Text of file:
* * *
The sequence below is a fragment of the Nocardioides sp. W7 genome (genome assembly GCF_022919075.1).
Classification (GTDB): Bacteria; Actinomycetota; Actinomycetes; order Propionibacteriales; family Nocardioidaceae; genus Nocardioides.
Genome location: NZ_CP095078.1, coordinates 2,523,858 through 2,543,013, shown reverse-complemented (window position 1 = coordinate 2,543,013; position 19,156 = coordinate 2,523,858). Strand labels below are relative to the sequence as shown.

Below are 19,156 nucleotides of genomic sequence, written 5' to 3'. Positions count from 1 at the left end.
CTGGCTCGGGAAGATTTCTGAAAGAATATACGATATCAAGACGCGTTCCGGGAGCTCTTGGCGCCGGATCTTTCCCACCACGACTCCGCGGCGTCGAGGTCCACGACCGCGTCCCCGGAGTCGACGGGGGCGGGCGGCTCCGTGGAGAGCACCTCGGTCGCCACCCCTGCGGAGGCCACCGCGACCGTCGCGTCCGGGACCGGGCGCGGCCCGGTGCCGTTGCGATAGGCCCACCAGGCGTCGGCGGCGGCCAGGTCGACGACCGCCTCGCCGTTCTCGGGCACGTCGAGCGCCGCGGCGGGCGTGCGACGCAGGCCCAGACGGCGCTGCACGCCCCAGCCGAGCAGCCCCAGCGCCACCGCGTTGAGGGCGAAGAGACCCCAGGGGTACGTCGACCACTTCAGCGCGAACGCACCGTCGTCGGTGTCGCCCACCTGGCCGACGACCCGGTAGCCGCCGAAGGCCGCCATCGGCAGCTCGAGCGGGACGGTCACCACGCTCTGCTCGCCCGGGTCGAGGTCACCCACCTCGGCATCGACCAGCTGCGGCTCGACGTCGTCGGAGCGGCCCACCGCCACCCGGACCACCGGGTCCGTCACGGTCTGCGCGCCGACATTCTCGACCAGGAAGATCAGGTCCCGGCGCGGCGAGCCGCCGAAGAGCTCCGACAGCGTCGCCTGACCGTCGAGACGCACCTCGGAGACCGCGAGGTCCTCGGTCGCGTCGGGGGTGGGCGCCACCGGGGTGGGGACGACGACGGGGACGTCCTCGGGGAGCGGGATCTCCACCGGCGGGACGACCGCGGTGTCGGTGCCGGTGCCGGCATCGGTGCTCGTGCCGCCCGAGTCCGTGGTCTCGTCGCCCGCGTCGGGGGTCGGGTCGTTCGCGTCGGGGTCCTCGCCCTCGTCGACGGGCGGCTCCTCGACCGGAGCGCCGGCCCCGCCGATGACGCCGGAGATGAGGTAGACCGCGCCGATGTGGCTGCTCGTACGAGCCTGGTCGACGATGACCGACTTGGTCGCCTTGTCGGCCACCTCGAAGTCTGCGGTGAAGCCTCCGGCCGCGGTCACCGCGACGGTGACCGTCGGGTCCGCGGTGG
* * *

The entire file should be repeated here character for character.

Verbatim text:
The sequence below is a fragment of the Nocardioides sp. W7 genome (genome assembly GCF_022919075.1).
Classification (GTDB): Bacteria; Actinomycetota; Actinomycetes; order Propionibacteriales; family Nocardioidaceae; genus Nocardioides.
Genome location: NZ_CP095078.1, coordinates 2,523,858 through 2,543,013, shown reverse-complemented (window position 1 = coordinate 2,543,013; position 19,156 = coordinate 2,523,858). Strand labels below are relative to the sequence as shown.

Below are 19,156 nucleotides of genomic sequence, written 5' to 3'. Positions count from 1 at the left end.
CTGGCTCGGGAAGATTTCTGAAAGAATATACGATATCAAGACGCGTTCCGGGAGCTCTTGGCGCCGGATCTTTCCCACCACGACTCCGCGGCGTCGAGGTCCACGACCGCGTCCCCGGAGTCGACGGGGGCGGGCGGCTCCGTGGAGAGCACCTCGGTCGCCACCCCTGCGGAGGCCACCGCGACCGTCGCGTCCGGGACCGGGCGCGGCCCGGTGCCGTTGCGATAGGCCCACCAGGCGTCGGCGGCGGCCAGGTCGACGACCGCCTCGCCGTTCTCGGGCACGTCGAGCGCCGCGGCGGGCGTGCGACGCAGGCCCAGACGGCGCTGCACGCCCCAGCCGAGCAGCCCCAGCGCCACCGCGTTGAGGGCGAAGAGACCCCAGGGGTACGTCGACCACTTCAGCGCGAACGCACCGTCGTCGGTGTCGCCCACCTGGCCGACGACCCGGTAGCCGCCGAAGGCCGCCATCGGCAGCTCGAGCGGGACGGTCACCACGCTCTGCTCGCCCGGGTCGAGGTCACCCACCTCGGCATCGACCAGCTGCGGCTCGACGTCGTCGGAGCGGCCCACCGCCACCCGGACCACCGGGTCCGTCACGGTCTGCGCGCCGACATTCTCGACCAGGAAGATCAGGTCCCGGCGCGGCGAGCCGCCGAAGAGCTCCGACAGCGTCGCCTGACCGTCGAGACGCACCTCGGAGACCGCGAGGTCCTCGGTCGCGTCGGGGGTGGGCGCCACCGGGGTGGGGACGACGACGGGGACGTCCTCGGGGAGCGGGATCTCCACCGGCGGGACGACCGCGGTGTCGGTGCCGGTGCCGGCATCGGTGCTCGTGCCGCCCGAGTCCGTGGTCTCGTCGCCCGCGTCGGGGGTCGGGTCGTTCGCGTCGGGGTCCTCGCCCTCGTCGACGGGCGGCTCCTCGACCGGAGCGCCGGCCCCGCCGATGACGCCGGAGATGAGGTAGACCGCGCCGATGTGGCTGCTCGTACGAGCCTGGTCGACGATGACCGACTTGGTCGCCTTGTCGGCCACCTCGAAGTCTGCGGTGAAGCCTCCGGCCGCGGTCACCGCGACGGTGACCGTCGGGTCCGCGGTGG